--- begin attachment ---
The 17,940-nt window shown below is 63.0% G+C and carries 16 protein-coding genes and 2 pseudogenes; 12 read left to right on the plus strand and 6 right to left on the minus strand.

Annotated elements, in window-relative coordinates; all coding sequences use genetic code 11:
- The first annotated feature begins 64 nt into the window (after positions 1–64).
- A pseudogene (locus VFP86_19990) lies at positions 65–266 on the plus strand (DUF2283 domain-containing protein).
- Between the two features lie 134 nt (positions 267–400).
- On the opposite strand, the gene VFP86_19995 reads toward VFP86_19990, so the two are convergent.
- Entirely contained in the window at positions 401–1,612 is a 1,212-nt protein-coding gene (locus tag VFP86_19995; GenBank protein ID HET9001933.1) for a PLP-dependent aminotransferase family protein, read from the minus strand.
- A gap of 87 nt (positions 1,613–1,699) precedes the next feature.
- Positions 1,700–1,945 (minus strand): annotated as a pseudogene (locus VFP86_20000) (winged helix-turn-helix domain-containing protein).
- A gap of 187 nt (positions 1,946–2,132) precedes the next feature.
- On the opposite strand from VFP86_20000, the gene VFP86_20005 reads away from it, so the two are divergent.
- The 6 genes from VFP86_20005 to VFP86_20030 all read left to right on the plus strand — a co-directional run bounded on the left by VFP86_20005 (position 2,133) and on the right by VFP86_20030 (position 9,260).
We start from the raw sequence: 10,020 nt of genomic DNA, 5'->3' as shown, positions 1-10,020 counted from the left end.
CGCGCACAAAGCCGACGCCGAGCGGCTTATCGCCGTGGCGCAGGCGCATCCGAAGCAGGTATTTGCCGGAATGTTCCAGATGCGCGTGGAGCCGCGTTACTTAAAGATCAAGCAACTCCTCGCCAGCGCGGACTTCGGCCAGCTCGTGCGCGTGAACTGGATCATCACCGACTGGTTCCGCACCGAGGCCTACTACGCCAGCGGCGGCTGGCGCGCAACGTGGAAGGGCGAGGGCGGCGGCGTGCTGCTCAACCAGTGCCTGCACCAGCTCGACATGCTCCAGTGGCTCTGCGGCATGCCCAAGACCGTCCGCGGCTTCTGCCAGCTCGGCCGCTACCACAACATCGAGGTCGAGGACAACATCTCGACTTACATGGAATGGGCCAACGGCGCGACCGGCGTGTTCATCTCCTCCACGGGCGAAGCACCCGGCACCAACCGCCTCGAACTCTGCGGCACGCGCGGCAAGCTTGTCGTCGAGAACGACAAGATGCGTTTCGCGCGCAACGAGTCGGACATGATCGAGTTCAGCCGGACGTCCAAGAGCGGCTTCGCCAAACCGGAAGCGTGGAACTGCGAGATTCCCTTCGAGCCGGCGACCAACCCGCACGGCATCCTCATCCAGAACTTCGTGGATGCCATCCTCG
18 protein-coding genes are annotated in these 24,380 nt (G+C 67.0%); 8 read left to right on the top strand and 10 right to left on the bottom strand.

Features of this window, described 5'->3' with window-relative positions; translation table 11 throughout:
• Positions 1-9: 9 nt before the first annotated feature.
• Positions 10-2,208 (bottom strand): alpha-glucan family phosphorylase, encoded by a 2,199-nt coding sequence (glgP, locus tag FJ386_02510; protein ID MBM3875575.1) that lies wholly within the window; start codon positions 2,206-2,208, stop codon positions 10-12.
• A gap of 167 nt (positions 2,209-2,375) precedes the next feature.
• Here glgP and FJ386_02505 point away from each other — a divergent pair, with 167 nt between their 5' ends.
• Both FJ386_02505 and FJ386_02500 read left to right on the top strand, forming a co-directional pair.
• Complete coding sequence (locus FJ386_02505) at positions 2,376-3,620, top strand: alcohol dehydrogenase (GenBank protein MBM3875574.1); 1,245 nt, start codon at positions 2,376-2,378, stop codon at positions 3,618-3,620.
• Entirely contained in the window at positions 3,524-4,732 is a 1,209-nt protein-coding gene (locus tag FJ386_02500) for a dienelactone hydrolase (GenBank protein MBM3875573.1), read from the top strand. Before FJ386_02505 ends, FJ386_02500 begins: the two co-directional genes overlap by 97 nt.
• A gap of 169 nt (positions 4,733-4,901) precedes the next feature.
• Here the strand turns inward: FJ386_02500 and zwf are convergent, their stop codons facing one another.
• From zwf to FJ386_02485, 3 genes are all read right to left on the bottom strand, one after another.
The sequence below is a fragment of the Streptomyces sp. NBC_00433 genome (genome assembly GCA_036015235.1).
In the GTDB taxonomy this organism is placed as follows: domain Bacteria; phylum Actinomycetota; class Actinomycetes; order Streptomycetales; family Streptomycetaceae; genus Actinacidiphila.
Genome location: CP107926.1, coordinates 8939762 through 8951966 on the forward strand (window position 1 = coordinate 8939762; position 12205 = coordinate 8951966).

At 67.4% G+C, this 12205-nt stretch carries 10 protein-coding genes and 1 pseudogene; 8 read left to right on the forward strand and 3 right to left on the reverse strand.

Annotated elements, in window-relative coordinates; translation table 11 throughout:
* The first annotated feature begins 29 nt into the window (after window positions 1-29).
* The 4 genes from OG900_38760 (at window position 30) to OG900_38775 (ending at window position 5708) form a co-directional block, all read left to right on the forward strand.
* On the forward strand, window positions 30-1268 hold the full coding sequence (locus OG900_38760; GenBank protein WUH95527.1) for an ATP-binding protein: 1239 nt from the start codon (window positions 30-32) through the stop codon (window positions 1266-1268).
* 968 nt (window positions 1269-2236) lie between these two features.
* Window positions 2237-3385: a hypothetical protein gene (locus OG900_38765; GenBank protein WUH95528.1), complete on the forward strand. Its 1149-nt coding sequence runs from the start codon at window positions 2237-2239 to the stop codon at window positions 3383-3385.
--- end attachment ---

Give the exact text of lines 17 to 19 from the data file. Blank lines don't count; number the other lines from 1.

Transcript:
• Positions 1-9: 9 nt before the first annotated feature.
• Positions 10-2,208 (bottom strand): alpha-glucan family phosphorylase, encoded by a 2,199-nt coding sequence (glgP, locus tag FJ386_02510; protein ID MBM3875575.1) that lies wholly within the window; start codon positions 2,206-2,208, stop codon positions 10-12.
• A gap of 167 nt (positions 2,209-2,375) precedes the next feature.